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ADC Basics, Part 10B: 16-Bit Converter Gives a Gainable 12-Bit System

In part A, we looked and several ways to implement system gain changes, finishing with a digital technique based on shifting bits to the right. Now, we continue with…

Noise
Noise generators in this circuit are the PGA and ADC driver op amp. The noise generated by the 16-bit SAR-ADC exists in the converter’s last two bits. In our gain algorithm, we use only bits 3 through 16.

In terms of noise, the only component that changes is the PGA. The noise contribution from this device changes with gain. The ADC-driver-op-amp noise is consistent across all gain changes, at 13μVRMS (OPANOISE ).

The PGA referred-to-input noise (RTI) is 12μV rms. At a gain of 1 V/V, the PGA noise is:

Although the PGA’s internal amplifier has a voltage feedback topology, the frequency/gain response does not follow the expected response. This is because the internal compensation capacitor is changed at the same time that the gain resistor is changed. This internal compensation capacitor determines the lowest frequency pole of the amplifier’s open-loop gain curve. This change in the compensation capacitor changes the frequency response as well as the device’s slew rate and settling time. In Table 1 you can see the bandwidth of the PGA with various gain settings.

Table 1

Noise performance over PGA/ADC gain options: RTI = referred to input, RTO = referred to output.

Noise performance over PGA/ADC gain options: RTI = referred to input, RTO = referred to output.

Table 1 shows the system noise from the circuit in Figure 1 (from part A) with a system gain of 16 V/V.

The noise at a system gain of 128 is just over half the LSB (0.529) of a 12-bit, 5 V system.

System timing
The performance specifications of PGA and SAR-ADC can be utilized to an advantage in any application circuit. However, the limiting specification between these two devices is the ADC’s clock rate. As we have seen before, the system conversion speed is further reduced by the settling time of the PGA amplifier.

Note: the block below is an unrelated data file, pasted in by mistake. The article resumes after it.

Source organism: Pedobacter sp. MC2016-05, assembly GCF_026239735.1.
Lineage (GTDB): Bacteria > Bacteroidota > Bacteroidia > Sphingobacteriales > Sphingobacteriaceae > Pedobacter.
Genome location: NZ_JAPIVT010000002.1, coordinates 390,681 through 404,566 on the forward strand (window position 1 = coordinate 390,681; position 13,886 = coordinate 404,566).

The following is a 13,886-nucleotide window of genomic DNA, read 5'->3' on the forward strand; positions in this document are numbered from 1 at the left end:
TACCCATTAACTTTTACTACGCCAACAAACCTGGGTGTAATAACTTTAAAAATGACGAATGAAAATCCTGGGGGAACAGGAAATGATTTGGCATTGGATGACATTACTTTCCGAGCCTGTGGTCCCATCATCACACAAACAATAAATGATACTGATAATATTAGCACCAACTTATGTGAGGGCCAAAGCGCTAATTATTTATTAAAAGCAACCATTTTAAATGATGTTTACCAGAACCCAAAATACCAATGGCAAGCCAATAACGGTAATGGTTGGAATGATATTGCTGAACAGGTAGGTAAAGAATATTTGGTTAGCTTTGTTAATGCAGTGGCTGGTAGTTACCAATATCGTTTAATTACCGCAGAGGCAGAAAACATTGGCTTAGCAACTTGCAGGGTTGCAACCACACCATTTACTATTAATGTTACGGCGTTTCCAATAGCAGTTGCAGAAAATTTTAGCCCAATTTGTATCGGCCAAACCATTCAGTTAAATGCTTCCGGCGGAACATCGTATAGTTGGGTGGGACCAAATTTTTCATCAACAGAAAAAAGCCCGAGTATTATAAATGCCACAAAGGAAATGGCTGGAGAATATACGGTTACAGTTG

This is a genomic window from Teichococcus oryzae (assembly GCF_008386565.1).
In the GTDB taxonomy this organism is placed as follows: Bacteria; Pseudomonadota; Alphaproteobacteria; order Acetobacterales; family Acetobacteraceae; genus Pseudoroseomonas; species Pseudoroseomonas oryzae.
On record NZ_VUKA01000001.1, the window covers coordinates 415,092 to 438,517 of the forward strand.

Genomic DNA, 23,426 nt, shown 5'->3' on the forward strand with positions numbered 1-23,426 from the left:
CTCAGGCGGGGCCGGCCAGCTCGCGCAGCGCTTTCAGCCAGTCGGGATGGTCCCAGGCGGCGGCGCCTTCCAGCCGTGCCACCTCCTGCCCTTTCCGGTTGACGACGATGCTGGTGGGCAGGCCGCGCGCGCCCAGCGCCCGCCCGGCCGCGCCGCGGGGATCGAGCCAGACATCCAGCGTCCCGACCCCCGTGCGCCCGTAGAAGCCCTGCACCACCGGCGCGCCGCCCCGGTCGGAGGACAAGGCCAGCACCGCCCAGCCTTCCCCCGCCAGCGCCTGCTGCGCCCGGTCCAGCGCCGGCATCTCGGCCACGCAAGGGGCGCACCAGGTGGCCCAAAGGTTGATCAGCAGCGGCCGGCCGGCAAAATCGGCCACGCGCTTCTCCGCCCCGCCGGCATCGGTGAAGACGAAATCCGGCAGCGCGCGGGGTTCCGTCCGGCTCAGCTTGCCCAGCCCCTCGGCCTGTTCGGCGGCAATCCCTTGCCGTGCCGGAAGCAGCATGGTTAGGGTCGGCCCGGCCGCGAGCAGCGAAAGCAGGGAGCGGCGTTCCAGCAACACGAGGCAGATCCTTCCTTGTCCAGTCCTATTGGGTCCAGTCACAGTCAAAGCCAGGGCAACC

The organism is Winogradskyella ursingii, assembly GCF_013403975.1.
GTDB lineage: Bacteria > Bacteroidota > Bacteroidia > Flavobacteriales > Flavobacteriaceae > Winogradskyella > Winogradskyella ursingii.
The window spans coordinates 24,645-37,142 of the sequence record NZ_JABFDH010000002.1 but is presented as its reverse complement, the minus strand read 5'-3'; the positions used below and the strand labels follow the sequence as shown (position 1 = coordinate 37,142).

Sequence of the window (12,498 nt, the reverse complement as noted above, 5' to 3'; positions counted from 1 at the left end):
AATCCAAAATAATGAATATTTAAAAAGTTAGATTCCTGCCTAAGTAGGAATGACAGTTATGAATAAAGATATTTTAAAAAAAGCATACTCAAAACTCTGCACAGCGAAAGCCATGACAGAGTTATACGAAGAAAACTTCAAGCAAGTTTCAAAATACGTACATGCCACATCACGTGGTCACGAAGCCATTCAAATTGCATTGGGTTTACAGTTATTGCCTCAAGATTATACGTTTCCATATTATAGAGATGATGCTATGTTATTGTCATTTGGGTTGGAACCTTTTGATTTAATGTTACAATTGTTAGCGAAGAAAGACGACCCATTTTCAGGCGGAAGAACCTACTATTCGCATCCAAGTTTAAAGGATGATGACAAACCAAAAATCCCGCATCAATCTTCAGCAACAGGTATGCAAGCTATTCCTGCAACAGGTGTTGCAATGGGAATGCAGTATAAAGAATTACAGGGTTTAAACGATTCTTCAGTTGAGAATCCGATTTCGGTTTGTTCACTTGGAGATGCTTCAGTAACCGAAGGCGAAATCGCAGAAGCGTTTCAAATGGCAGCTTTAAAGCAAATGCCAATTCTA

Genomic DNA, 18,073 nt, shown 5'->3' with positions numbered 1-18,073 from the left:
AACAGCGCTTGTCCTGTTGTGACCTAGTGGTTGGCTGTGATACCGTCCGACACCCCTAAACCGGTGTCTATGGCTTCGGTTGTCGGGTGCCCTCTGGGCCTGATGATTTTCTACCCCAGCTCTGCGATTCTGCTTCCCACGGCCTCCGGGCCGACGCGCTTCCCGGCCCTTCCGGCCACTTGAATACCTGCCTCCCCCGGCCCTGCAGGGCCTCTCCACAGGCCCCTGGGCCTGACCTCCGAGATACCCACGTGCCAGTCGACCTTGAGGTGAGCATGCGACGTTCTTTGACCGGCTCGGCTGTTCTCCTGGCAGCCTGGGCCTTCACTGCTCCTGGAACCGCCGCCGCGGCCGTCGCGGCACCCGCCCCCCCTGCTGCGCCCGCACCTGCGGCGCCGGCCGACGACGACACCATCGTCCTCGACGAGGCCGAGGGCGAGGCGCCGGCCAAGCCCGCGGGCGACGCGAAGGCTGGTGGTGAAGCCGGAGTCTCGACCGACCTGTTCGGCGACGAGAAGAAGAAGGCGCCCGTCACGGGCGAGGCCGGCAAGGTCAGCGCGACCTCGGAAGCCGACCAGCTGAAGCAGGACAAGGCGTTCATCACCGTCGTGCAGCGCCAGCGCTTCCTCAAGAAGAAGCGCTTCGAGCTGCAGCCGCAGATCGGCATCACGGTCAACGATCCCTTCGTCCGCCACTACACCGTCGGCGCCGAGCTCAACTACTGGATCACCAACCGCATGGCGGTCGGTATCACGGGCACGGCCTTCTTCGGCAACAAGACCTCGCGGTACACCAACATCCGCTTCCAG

In Figure 3, the clock rate of the ADS8326 lowers the maximum PGA116 clock to 6 MHz. Additionally, this ADS requires 24 clocks to perform a conversion as compared to the 16 clocks for the PGA. After the PGA changes channels, the analog output settles. The times controlling the settling time of the PGA are the channel/gain select time of 0.4 ms, and the settling time of 2.6 ms (G = 16). A guard band of 30 percent is added to these times to accommodate the op amp production process, where internal components can vary. Using the guard band on the times listed above, 4.0 ms is allotted for the PGA to settle. The total system conversion time for the PGA/ADC combination is 10.7 ms or 94 ksps.

Figure 3

Clocking, system throughput, clock = 6 MHz.

Clocking, system throughput, clock = 6 MHz.

Conclusion
The accuracy of this system is good for 12-bit operation up to PGA gains of 128 V/V. Referring to Table 2, there is little difference with the DC specifications between this article and Parts 8 and 9 of this series. Although this system is slower, the noise levels from this system are significantly lower than the noise in the previous two systems.

Table 2

System specifications for: (A) Figure 1 circuit from this article, (B) system specifications for Figure 1 circuit from ADC Basics Part 8, and (C) system specifications for Figure 1 circuit from ADC Basics Part 9.

System specifications for: (A) Figure 1 circuit from this article, (B) system specifications for Figure 1 circuit from ADC Basics Part 8, and (C) system specifications for Figure 1 circuit from ADC Basics Part 9.

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